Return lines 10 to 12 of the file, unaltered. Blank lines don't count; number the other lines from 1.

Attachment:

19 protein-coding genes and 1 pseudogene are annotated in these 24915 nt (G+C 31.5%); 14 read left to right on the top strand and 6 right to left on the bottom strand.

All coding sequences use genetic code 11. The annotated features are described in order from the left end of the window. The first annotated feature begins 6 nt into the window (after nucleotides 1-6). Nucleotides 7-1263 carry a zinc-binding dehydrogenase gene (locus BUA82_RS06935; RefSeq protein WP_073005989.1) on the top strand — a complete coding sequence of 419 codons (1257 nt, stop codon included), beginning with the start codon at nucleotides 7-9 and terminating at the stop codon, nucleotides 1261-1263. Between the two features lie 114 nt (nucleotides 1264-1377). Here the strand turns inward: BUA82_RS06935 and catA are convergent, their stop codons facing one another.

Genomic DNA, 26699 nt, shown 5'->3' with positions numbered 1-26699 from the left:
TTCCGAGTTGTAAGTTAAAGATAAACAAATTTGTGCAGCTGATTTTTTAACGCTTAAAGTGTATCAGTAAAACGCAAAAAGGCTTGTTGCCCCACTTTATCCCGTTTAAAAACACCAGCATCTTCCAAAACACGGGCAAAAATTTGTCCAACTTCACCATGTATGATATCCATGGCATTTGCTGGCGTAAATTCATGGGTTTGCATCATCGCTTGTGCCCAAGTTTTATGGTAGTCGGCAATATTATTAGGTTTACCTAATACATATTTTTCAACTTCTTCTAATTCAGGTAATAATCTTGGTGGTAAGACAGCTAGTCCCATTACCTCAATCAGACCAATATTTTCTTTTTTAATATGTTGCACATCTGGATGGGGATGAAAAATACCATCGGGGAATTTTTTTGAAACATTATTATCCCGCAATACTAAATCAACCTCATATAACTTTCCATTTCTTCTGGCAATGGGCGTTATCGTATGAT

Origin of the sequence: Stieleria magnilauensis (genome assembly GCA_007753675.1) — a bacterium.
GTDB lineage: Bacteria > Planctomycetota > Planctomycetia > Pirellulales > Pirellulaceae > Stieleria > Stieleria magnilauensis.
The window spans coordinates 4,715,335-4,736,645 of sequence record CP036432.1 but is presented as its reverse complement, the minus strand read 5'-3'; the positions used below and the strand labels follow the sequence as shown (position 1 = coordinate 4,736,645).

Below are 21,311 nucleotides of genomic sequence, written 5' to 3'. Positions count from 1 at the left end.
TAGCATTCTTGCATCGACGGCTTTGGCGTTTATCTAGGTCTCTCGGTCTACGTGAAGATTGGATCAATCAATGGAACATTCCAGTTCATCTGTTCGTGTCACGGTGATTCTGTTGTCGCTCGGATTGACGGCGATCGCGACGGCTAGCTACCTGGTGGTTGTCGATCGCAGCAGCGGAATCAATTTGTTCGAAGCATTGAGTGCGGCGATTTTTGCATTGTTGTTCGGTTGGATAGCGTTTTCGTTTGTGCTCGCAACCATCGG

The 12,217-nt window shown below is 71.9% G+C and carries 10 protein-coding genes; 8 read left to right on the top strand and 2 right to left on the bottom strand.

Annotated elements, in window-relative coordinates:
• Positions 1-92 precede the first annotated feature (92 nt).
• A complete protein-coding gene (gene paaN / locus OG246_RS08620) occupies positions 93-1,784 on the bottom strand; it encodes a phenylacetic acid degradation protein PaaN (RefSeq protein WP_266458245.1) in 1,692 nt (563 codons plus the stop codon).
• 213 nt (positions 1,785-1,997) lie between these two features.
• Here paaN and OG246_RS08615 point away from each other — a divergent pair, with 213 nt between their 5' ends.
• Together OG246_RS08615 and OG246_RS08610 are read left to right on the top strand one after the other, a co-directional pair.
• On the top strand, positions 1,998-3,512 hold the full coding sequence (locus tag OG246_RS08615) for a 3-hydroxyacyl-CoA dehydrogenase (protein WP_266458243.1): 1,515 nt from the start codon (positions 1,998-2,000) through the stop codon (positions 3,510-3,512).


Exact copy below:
The 12,217-nt window shown below is 71.9% G+C and carries 10 protein-coding genes; 8 read left to right on the top strand and 2 right to left on the bottom strand.

Annotated elements, in window-relative coordinates:
• Positions 1-92 precede the first annotated feature (92 nt).